The early Vedic Indians were pastoral people, who lived in open grasslands, near major rivers and trade routes and usually surrounded by dense forests. Groups of families bound by common ancestry or professional dependency, lived together as small communities in villages, surrounded by a wooden wall, fence or moat serving as a protection against prying animals and hostile tribes. Not all of them practiced Vedic religion or lived in open or honored the caste divisions. Some lived deep in the forests and worshipped nature gods. There were some who worshipped different deities and did not acknowledge the supremacy of the Vedas. But one practice which was common to them was that they used ritual prayers, chants, spells and sacrifices as a part of their worship. Life must have been difficult for the people who lived in India at a time when the land was mostly covered by dense forests, filled with abundant wildlife, hostile tribes and dangerous animals. They were not yet brought under full control or made safer by Agni the fire god or Indra the storm god or Varuna the god of law. Abundant rains and frequent flooding of the plains by overflowing rivers made life difficult for the people who lived in small settlements along the rivers and the animals they domesticated such as goats, rams, bulls, cows, buffaloes, horses and elephants. Whether they practiced Vedic religion or not, prayers gave them hope and security against the vulnerabilities to which they were susceptible.

For the ancient people the overwhelming power of nature was too difficult to ignore. So in their prayers they aimed to protect themselves from the destructive acts of nature and from the mysterious diseases and calamities that struck them from time to time. Through prayers they also sought material wealth, peace and prosperity from the divinities whom the believed wielded enormous power over the elements and the vagaries of nature. They prayed for material wealth, such as cattle, good harvest, victory in war, health, progeny, success in some venture and so on. We know a little about the people who followed the Vedas, but much less about the rest, except for a few vague references about them found in the Vedic literature of the time.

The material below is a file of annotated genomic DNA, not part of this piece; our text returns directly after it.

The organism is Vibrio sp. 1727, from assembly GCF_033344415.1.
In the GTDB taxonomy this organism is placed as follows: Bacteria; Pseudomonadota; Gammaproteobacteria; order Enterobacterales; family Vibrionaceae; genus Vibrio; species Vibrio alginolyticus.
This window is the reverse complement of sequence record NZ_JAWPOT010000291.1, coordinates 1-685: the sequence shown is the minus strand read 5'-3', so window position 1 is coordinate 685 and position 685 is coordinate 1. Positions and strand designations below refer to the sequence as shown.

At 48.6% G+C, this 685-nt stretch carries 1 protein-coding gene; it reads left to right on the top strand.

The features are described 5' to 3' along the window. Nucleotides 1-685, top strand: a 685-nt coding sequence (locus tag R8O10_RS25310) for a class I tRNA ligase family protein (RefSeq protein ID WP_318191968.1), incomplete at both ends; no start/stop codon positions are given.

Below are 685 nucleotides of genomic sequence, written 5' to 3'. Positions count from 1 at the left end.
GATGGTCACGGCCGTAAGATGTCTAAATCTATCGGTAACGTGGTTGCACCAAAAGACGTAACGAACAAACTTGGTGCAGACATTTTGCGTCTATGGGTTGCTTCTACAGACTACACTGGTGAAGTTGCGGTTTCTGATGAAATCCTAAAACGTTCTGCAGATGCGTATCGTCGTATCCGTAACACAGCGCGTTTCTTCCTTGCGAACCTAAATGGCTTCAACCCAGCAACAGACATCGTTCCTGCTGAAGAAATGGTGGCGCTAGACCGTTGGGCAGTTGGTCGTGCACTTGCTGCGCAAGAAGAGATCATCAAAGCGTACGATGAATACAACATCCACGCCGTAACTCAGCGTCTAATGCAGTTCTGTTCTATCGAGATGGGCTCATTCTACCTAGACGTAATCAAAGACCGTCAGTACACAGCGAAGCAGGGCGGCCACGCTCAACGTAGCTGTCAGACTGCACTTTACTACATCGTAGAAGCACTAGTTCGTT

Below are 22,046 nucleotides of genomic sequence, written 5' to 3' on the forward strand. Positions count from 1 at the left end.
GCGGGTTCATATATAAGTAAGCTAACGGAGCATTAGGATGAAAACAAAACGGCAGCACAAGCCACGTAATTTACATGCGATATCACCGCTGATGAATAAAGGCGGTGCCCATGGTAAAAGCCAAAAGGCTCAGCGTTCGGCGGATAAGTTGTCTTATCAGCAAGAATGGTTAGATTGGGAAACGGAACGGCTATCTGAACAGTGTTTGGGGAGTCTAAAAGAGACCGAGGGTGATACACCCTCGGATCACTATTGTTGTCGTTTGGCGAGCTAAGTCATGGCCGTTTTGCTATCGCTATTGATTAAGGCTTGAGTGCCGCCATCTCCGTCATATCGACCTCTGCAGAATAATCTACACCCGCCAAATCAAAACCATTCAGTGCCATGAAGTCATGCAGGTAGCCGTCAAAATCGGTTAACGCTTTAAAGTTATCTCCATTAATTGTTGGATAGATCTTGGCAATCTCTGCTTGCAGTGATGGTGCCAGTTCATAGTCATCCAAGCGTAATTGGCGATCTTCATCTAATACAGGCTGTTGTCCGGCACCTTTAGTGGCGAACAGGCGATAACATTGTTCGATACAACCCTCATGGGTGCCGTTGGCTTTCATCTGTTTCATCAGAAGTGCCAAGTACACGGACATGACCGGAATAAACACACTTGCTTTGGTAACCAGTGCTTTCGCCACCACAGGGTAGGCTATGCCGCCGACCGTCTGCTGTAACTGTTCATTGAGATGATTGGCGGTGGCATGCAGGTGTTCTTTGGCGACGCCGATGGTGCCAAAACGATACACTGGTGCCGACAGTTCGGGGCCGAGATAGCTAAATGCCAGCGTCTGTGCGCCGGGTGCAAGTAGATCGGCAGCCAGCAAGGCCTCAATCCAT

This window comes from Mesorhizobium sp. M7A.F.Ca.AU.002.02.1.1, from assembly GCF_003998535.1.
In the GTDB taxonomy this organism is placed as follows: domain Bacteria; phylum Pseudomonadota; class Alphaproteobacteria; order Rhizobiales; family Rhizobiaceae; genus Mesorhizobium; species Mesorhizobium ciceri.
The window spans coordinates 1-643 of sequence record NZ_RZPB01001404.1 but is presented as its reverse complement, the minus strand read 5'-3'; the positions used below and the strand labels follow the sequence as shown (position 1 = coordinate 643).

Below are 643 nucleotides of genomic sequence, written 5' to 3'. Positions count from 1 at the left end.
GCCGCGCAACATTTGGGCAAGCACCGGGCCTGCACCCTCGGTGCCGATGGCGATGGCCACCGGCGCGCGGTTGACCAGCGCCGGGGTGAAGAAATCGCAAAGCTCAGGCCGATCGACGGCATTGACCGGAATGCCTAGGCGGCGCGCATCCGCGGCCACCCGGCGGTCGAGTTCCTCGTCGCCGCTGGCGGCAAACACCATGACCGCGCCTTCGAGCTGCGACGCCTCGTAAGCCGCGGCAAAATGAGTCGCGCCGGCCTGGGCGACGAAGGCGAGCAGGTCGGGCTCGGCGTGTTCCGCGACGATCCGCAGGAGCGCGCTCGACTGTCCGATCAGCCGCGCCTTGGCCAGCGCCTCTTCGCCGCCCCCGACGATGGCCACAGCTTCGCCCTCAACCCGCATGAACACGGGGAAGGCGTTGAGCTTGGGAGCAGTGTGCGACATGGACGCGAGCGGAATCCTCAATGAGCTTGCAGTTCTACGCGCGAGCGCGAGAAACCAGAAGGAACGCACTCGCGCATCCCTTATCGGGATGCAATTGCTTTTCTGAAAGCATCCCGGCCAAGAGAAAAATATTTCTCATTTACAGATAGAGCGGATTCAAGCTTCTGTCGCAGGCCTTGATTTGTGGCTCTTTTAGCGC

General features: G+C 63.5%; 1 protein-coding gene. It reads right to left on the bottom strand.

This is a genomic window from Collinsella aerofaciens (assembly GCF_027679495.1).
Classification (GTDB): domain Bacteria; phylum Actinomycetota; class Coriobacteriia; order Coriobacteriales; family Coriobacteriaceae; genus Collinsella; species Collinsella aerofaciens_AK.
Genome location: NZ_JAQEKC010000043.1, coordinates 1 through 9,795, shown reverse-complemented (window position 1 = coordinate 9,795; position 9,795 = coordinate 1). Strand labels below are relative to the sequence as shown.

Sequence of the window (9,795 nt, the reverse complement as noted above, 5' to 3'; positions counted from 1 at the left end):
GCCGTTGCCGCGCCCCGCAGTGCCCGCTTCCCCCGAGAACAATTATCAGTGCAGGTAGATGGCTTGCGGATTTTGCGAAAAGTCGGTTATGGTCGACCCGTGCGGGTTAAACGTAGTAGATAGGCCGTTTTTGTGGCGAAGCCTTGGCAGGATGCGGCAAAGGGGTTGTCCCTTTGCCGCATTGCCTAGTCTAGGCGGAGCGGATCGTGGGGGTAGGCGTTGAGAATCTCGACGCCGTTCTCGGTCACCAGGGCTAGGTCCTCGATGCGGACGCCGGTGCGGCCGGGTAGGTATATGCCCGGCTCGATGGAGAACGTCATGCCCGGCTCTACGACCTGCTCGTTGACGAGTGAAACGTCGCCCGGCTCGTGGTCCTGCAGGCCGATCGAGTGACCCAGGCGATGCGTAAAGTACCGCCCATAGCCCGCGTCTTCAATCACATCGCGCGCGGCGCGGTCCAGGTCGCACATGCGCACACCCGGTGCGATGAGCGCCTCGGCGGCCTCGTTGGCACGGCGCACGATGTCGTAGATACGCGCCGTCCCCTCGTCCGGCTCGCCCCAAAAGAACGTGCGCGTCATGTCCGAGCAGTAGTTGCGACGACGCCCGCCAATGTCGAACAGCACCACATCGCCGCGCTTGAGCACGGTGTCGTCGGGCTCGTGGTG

The Vedic people believed in the four aims of human life, known as the purusharthas, namely dharma or religion, artha or material wealth, kama or sensual pleasures and moksha or salvation. The structure and purpose of prayers in Hinduism are still connected with these aims. If prayer is an expression of one's faith in the Dharma or religion and a means to know it and master it, it is also the means to achieve the other three. It is also the means by which a devout Hindu can find a way to contact with his inmost self and become aware of its sacredness and true identity.

It is however not true that the Vedic Indians used prayers to seek only wealth or happiness from various gods. While they aimed to enjoy good life and sought riches and expensive gifts from their patrons and donors, they were aware of the ultimate aim of human life, which was to find a safe passage to the higher worlds. The study of the scriptures and application of religious values in their day to day lives, gave them a spiritual bent of mind and a deeper need to integrate and harmonize their spiritual yearnings and material cravings in a very religious and harmonious way. Through their prayers they sought wealth of all kinds, spiritual wealth, physical wealth, personal wealth, universal wealth, wealth of character, wealth of power and prestige, wealth of name and fame, wealth of happiness and joy and so on. They sought to fulfill their desires, without losing their focus on the larger aims of human life, that would enrich their lives and bring them knowledge, peace and prosperity. As a part of this grand scheme of life, they looked beyond themselves, praying not only for the welfare of themselves, but of the entire community to which they belonged.

The Vedas are essentially prayer books. In them we find different types of prayers: ritual prayers, spiritual prayers, prayers to reach out to gods, cure diseases, beget children, expiate sins, gain wealth, caste off evil, harm the enemies, seek protection from evil and so on. The early Vedic people used ritual prayers to perform elaborate sacrificial ceremonies to appease gods and seek their favors, according to well established procedures and a strict code of conduct. Some of the rituals, such as the agnichayana rituals, lasted for months or years, as the priests had to build huge altars according to specific geometric shapes and patterns, while chanting the mantras or prayers. In the later Vedic period we see a definite shift towards spiritual prayers as the ritual was internalized and the human body itself was identified as the ritual place, the inner soul as an aspect of Brahman or Brahman itself and various divinities representing various organs or energies of the body. The emergence of devotional Hinduism through Vaishnavism and Saivism also contributed to this development.

Suggested Further Reading

 

Footnotes

1. Pronounced as praardhana, dha as in dhamma